A classic in audiovisual experimentation, Illuminated Music was a series of live performances by Stephen Beck (visuals) and Warner Jepson (music) in which the artists reworked pre-made compositions directly before an audience. While electronic video adventures were still a novelty, live experiments, both in the visual and musical arenas, were even rarer. Beck used the Direct Video Synthesizer, designed by himself, which - so the narrator claims - allowed him to "control precisely" the visual output in the performance (the myth of control in electronic media) and, still noteworthy at the time, to create pictures without a camera. Jepson used the now famous Buchla audio synthesizer, first explored by Subotnick in his 1963 piece Silver Apples on the Moon. Though I'd that say that Jepson's music is far richer and more engaging than the visuals (perhaps as a result of the greater possibilities of the Buchla synth and the deeper theoretical and practical range of electronic music at the time) Illuminated Music is unsurpassable in its historical significance as an early experiment in live electronics. -- Eye of Sound

Clip1 about Jepson and Beck from Film "The New Wave" 20 secs
Clip2 about Jepson and Beck from Film "The New Wave" 4 min 6 secs


NCET - National Center for Experiments in Television - San Francisco 1972

(New) NCET - Torus Gallery - a Retrospective of Warner's works in the 1970's
using the Buchla Box Audio Synthesizer connected to the Templeton Video Mixer

Warner Jepson with Larry Templeton 2009

'Warner Remembers' - Video clip of him describing his experimental work with NCET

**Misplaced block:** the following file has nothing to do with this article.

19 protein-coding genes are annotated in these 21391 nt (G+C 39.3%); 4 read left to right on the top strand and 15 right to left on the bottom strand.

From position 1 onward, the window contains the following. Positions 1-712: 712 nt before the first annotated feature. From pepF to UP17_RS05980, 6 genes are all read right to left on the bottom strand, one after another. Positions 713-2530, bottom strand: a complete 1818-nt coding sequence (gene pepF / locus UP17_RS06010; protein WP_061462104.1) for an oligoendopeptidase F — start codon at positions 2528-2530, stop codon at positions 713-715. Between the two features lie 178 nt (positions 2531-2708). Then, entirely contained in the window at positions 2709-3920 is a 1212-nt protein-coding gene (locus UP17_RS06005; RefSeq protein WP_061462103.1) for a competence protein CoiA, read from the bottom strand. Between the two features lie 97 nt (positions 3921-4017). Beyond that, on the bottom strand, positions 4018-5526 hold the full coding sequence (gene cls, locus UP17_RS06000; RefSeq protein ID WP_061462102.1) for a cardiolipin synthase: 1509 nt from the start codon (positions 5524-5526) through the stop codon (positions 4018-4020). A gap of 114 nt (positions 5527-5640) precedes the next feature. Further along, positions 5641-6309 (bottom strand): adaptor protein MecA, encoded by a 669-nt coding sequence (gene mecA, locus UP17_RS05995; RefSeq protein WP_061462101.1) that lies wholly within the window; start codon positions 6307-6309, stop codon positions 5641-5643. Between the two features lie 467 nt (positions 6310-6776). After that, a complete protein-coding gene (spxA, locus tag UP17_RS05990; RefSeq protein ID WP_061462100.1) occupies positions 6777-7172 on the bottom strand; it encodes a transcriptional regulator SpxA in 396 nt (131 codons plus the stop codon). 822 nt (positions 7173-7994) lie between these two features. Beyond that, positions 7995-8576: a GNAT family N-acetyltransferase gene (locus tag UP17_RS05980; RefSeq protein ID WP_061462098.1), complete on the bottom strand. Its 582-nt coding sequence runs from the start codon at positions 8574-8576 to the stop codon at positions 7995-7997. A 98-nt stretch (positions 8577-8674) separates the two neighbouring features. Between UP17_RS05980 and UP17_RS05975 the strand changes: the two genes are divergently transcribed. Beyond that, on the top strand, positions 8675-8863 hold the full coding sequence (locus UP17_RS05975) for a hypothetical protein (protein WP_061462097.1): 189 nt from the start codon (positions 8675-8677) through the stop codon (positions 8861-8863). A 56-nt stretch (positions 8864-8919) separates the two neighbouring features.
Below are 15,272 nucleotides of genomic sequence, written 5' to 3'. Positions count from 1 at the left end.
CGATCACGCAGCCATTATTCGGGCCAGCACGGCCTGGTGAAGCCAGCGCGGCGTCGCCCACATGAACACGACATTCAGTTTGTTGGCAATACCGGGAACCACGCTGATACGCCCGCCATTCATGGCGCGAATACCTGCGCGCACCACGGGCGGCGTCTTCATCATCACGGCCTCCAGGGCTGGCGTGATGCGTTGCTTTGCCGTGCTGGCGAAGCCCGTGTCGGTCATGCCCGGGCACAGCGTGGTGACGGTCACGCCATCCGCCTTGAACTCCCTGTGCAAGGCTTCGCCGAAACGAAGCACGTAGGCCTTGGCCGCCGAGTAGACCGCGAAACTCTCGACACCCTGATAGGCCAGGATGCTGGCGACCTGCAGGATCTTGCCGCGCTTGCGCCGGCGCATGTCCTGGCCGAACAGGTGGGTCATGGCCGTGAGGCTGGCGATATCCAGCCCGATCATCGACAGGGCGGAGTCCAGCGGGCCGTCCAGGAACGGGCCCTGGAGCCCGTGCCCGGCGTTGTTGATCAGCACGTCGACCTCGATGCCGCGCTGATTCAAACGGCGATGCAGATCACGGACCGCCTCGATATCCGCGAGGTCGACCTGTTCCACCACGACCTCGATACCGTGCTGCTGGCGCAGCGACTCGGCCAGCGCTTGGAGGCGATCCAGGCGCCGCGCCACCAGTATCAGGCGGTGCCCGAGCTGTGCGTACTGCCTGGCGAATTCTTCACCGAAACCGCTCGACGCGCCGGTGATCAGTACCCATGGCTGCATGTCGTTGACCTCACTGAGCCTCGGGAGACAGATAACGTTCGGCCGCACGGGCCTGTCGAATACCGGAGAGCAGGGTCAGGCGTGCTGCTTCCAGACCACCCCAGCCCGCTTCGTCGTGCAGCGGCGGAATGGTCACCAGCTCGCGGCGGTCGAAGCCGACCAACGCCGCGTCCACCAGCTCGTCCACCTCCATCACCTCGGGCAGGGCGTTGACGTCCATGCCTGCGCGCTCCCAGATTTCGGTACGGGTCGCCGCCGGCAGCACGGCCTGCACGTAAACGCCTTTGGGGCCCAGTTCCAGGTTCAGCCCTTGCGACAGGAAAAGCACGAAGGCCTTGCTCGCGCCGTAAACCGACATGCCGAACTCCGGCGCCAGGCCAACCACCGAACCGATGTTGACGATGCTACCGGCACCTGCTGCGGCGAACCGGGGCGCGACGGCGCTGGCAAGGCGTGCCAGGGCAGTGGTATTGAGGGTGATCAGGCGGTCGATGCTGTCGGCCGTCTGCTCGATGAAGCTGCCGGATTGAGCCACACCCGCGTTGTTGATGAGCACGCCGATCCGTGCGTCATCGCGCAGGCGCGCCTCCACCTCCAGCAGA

Here are some of Warner Jepson's experimental videos with colors and special effects never seen before that time. He usually focused the camera on his face while creating these videos in the early 1970s.

Warner Jepson's - Orange Wind
Warner Jepson's - Itchy Blue Face
Warner Jepson's - Face Behind the Lamp
Warner Jepson's - Hot Pink Guys

These videos were featured recently at the
California Video section in art exhibitions at the Getty Museum in Los Angeles

and the Sonoma Valley Museum of Art in California

They are also portrayed in the book California Video: Artists and Histories


Warner Jepson's original songs here are videos with musical notation created with an Amiga Computer
which he then uploaded to You Tube in the 2000's.
(Audio Mp3s of the same songs can be found on the music page)

Judy Jolly
Native Run
Ice Box Nice Box
Prelude and Dance (SADDLE THE UNICORN)
TIME MACHINE Prelude, the machine, flight and fall
Sing Sung Boogie
The Knight Errant
Ya Feel It

1990s until 2011

Performance Videos

Videos of Warner Jepson's musical compostions performed by himself with accompaniment.
(Audio Mp3s of the same songs can be found on the music page)

When Heaven was Hot!
Not Much Doin'
What If

Videos of Warner Jepson playing other composer's songs

Moonlight Serenade
What'll I Do
A Man and a Woman
Moon River
Raindrops and Birthday
Warners hands playing unknown standard on piano